“We don’t eat food, we eat memories” – Maria Ramos
Last week I attended The Table, the first in a new series of events featuring food, culture and stories at the Halifax Seaport Farmers’ Market. The guest chef for the evening was Luis Clavel, Chef de Cuisine at Cut Steakhouse and the soon-to-open Shuck Raw Bar, and his menu was designed to take guests on a tour of Latin American cuisine.
The upper loft at the Seaport had been transformed for the occasion with brightly coloured paintings and tissue flowers, and two long family style tables set with jars of preserves, spices and sauces.
You could smell the spices before even entering the room. We were greeted by sultry Latin music by Latin Drama, and cocktails made with rice and oat milk, cinnamon, and a splash of Puerto Rican rum.
I was there with a good friend and work colleague, and by the time we sat for dinner we had become fast friends with two of our fellow dinner guests. Chef Luis Clavel and his mother, Maria Ramos, welcomed everyone to the event alongside members of the Seaport Farmers’ Market.
Chef Luis Clavel is a fixture in the Nova Scotia culinary scene, and well known outside the province, as well. He was the first Hispanic person to be part of the culinary team Canada, and the first to represent Nova Scotia at the Culinary Olympics as part of Culinary Team Canada.
Chef Clavel moved from Puerto Rico to Nova Scotia with his family 25 years ago. The mother and son team shared stories of the early years in the province, and how Nova Scotia came to be home. He attended culinary school here in Nova Scotia. He built a community around his food here, and he’s passionate about mentoring others pursuing their culinary career in the province.
“Food is the universal language and this is why I share it with every chef that comes into my kitchen, so I can make a better province,” Chef Clavel told the group.
As he spoke, Maria expertly worked corn dough with her hands, shaping it, filling it with cheese, and pressing it onto a pan. She took the day off to come work alongside her son, and even taught him some new things in the kitchen.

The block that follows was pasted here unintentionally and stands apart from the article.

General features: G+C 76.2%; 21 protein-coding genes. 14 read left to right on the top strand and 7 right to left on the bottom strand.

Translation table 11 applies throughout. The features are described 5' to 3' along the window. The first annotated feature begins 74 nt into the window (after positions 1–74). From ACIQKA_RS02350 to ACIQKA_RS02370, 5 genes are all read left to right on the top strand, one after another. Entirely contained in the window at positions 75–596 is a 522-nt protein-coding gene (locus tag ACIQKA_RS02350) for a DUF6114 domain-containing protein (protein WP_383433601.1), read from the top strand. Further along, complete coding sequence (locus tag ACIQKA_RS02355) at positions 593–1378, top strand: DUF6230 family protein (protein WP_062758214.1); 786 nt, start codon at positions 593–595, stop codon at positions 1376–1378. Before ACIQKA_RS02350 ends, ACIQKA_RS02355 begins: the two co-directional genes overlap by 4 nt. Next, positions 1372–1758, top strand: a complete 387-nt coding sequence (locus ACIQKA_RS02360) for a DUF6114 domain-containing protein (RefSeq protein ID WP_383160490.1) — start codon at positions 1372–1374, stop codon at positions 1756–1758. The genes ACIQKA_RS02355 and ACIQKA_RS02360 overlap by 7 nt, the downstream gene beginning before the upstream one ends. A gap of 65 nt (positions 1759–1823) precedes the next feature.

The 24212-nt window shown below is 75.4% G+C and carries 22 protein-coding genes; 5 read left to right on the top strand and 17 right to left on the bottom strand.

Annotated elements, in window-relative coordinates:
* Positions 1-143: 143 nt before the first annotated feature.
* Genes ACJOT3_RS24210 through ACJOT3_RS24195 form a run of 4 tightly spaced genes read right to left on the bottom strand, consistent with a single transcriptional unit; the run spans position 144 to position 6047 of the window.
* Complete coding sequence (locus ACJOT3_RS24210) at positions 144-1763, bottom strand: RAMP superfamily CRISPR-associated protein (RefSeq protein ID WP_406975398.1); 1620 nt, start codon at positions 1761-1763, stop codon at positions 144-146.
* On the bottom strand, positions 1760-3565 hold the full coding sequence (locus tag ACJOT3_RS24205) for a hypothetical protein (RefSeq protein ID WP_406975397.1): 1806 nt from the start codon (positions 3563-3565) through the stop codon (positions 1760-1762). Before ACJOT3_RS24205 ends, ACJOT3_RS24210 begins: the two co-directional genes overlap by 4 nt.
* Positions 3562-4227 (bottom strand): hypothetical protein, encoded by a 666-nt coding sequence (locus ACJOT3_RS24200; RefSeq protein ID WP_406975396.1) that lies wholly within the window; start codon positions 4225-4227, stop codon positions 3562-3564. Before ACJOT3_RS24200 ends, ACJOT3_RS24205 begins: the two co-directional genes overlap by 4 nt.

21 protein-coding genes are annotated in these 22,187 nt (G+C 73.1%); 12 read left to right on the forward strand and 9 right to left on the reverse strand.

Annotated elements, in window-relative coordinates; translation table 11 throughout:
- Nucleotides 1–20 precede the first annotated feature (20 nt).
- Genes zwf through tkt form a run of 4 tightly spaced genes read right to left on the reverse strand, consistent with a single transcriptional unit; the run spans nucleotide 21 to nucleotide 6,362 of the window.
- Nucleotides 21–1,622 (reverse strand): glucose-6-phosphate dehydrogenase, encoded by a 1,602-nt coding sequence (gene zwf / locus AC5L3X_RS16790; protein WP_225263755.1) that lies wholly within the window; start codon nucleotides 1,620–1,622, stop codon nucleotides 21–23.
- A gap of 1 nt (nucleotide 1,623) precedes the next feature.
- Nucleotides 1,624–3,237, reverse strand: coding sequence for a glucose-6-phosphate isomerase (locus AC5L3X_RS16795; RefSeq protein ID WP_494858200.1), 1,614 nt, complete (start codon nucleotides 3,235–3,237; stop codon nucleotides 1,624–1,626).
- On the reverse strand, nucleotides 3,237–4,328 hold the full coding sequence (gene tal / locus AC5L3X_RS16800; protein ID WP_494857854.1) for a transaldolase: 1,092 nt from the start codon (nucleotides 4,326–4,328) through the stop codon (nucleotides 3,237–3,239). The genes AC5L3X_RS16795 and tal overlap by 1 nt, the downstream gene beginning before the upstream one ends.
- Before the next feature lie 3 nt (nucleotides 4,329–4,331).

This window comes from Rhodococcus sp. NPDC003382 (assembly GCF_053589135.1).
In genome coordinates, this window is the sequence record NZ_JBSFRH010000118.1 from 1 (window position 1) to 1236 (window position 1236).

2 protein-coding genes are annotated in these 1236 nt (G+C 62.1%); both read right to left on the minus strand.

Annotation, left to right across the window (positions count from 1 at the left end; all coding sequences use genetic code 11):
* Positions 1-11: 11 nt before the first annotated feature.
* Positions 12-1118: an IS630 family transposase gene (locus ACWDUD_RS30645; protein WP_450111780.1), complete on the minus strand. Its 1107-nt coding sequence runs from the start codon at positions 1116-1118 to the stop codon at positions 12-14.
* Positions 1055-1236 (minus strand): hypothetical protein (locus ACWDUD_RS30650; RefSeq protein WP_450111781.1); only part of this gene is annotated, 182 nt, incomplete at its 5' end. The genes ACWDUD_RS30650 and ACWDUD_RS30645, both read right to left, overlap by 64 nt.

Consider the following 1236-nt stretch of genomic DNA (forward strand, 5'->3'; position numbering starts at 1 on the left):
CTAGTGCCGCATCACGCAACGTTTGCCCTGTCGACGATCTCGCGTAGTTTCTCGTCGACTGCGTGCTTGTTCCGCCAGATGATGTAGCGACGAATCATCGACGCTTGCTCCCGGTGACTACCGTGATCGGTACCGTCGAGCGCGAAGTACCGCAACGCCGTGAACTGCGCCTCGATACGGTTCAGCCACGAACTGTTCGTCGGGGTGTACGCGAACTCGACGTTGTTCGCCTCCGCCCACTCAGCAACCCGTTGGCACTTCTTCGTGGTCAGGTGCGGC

The pupusas Maria handmade in front of us were served alongside beef short rib empanadas, sweet corn tamales, chopped salsa, soft corn bread and crisp tortillas, crema, and crudito. There was also a fresh, beautiful ceviche, and pork shoulder that had been braised for 16 hours then pan fried in bacon fat and served with the skin, which had been boiled, dehydrated and fried.
It was all served family style, huge platters of food passed person to person.
By the time the first course finished, we had been eating non-stop for an hour. I didn’t think I could tackle any more food, but the next set of offerings were too tempting to hold back.
Traditionally, the main course would have been sliced and served off of a large communal spit roast, but for convenience reasons, Chef Clavel and his team prepped individual portions for dinner guests. It was a skewered mix of beef and spicy chorizo. The beef had been marinated for four and a half days and seasoned with cilantro, parsley, thyme, olive oil, and fennel. It was served with melt in your mouth beans and rice, pan fried until it caramelized, and sweet charred plantains.
The meal ended with a white cake that had been soaked in brandy, simple syrup, and peaches, and topped with condensed milk, vanilla bean, dehydrated meringue, then served with an ice cream that Chef Clavel made in front of us all using liquid nitrogen.
One of the band members, Marcel Nazabal, stayed behind after the band had finished to teach us a few merengue moves. Marcel is also a market vendor, selling Cuban sandwiches at the North End Farmers’ Market each Saturday.
We left stuffed, something Chef Clavel ensured us was part of the experience.
There was a definite feeling of community at the dinner. The passing of plates and the sharing of food led to great conversations with people who were strangers hours earlier.
The dinner was $90.00 per person. It felt like I ate enough food for a week.
The Seaport is planning to hold a few of these events each year, each with a different cultural experience. Their goal is to celebrate and recognize the tremendous cultural diversity we have in Halifax and in Nova Scotia. The first event sold out in a matter of days, and the details and dates for the next one are not yet available, but I’ll aim to share them here once they’re out.
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